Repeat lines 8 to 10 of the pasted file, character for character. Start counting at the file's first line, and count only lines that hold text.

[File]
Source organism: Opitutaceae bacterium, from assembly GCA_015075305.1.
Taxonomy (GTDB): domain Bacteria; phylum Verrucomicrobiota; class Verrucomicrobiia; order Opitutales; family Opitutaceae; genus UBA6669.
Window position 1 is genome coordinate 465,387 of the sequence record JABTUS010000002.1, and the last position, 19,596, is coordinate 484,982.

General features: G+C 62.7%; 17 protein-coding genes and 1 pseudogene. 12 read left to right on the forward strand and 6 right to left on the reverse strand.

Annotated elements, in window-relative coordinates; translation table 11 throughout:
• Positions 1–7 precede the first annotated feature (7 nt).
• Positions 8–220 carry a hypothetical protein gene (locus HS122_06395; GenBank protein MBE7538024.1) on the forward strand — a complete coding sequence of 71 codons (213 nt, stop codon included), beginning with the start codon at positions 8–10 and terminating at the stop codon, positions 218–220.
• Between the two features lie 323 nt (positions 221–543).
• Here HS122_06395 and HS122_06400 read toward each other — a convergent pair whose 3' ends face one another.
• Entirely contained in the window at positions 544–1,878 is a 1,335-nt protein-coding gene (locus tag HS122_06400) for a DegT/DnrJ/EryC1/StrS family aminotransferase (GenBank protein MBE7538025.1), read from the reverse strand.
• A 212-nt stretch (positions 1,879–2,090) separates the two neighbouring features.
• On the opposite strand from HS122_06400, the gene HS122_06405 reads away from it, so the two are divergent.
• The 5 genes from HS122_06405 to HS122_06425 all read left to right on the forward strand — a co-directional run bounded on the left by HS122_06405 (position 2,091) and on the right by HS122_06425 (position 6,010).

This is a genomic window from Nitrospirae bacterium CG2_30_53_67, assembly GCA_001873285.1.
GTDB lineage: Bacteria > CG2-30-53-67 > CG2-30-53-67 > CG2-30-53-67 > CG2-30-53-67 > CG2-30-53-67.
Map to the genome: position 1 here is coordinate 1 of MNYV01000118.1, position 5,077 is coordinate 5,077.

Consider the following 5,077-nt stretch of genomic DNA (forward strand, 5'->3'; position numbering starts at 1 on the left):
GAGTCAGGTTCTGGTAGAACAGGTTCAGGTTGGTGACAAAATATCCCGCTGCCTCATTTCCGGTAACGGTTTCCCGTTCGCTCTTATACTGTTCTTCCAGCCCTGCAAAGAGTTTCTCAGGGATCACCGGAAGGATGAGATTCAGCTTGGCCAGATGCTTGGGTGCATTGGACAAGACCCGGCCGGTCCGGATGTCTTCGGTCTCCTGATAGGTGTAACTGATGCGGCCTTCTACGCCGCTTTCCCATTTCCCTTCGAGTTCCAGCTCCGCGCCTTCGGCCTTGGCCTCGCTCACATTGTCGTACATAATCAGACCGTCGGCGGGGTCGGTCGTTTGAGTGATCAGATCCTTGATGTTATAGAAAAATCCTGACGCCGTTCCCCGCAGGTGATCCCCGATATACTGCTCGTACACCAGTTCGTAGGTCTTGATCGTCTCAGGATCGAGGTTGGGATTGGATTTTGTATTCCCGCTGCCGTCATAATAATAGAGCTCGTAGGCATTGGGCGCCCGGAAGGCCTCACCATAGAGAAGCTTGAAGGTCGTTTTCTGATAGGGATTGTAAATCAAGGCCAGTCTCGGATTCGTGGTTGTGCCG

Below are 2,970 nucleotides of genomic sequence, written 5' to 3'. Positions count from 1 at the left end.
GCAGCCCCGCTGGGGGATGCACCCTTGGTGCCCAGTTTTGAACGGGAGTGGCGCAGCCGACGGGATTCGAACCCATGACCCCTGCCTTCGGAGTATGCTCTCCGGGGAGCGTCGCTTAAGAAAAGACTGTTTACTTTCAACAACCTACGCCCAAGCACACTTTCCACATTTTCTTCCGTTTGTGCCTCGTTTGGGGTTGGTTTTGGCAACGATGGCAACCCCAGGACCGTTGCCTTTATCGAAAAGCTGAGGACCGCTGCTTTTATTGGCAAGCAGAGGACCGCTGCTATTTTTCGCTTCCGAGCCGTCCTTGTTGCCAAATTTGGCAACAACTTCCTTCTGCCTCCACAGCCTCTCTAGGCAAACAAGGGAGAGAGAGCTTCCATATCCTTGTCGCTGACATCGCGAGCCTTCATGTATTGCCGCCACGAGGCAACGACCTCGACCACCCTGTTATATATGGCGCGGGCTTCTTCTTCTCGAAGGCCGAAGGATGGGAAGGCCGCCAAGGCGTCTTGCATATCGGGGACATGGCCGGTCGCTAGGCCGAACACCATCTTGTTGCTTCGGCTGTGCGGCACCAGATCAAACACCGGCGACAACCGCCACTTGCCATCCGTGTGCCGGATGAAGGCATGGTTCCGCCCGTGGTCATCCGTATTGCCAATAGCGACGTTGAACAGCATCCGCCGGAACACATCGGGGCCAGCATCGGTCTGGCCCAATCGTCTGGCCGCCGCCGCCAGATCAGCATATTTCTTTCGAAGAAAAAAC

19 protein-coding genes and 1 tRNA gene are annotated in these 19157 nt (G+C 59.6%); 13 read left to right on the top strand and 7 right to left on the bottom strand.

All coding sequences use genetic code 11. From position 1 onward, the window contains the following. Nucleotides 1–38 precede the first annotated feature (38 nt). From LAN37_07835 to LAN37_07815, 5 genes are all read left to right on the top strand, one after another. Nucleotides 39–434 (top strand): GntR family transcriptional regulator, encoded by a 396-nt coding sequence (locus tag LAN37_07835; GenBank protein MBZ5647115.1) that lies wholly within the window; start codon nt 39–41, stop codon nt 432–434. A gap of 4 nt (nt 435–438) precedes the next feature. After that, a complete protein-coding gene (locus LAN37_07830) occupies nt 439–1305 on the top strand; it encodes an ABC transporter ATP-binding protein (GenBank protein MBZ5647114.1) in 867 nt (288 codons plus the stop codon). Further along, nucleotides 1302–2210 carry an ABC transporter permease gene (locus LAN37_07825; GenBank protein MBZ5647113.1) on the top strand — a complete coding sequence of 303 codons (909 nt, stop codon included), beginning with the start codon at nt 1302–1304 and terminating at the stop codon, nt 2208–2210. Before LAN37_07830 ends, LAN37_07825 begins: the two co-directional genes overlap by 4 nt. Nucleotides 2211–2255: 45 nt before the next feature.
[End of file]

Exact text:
• Between the two features lie 323 nt (positions 221–543).
• Here HS122_06395 and HS122_06400 read toward each other — a convergent pair whose 3' ends face one another.
• Entirely contained in the window at positions 544–1,878 is a 1,335-nt protein-coding gene (locus tag HS122_06400) for a DegT/DnrJ/EryC1/StrS family aminotransferase (GenBank protein MBE7538025.1), read from the reverse strand.